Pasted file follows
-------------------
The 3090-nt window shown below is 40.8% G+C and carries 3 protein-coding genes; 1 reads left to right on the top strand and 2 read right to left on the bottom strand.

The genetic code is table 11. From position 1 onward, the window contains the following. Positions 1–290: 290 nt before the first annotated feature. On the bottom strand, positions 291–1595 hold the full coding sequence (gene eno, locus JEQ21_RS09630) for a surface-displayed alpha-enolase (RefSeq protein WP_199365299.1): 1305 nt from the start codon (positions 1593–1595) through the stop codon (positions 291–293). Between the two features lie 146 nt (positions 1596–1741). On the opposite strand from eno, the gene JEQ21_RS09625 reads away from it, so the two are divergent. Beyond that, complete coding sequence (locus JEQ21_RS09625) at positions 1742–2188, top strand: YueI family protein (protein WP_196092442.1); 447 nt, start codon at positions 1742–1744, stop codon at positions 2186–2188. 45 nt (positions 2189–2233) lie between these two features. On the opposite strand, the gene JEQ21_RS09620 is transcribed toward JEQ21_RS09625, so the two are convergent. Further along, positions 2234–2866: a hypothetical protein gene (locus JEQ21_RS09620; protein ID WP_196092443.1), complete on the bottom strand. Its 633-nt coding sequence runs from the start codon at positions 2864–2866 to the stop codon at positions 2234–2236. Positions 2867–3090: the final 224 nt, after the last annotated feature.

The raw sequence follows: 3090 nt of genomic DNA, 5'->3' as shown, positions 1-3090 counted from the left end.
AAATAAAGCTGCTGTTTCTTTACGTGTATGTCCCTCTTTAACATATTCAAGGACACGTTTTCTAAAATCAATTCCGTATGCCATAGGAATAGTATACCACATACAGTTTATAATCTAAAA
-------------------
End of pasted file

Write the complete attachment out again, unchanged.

The 3090-nt window shown below is 40.8% G+C and carries 3 protein-coding genes; 1 reads left to right on the top strand and 2 read right to left on the bottom strand.

The genetic code is table 11. From position 1 onward, the window contains the following. Positions 1–290: 290 nt before the first annotated feature. On the bottom strand, positions 291–1595 hold the full coding sequence (gene eno, locus JEQ21_RS09630) for a surface-displayed alpha-enolase (RefSeq protein WP_199365299.1): 1305 nt from the start codon (positions 1593–1595) through the stop codon (positions 291–293). Between the two features lie 146 nt (positions 1596–1741). On the opposite strand from eno, the gene JEQ21_RS09625 reads away from it, so the two are divergent. Beyond that, complete coding sequence (locus JEQ21_RS09625) at positions 1742–2188, top strand: YueI family protein (protein WP_196092442.1); 447 nt, start codon at positions 1742–1744, stop codon at positions 2186–2188. 45 nt (positions 2189–2233) lie between these two features. On the opposite strand, the gene JEQ21_RS09620 is transcribed toward JEQ21_RS09625, so the two are convergent. Further along, positions 2234–2866: a hypothetical protein gene (locus JEQ21_RS09620; protein ID WP_196092443.1), complete on the bottom strand. Its 633-nt coding sequence runs from the start codon at positions 2864–2866 to the stop codon at positions 2234–2236. Positions 2867–3090: the final 224 nt, after the last annotated feature.

The raw sequence follows: 3090 nt of genomic DNA, 5'->3' as shown, positions 1-3090 counted from the left end.
AAATAAAGCTGCTGTTTCTTTACGTGTATGTCCCTCTTTAACATATTCAAGGACACGTTTTCTAAAATCAATTCCGTATGCCATAGGAATAGTATACCACATACAGTTTATAATCTAAAA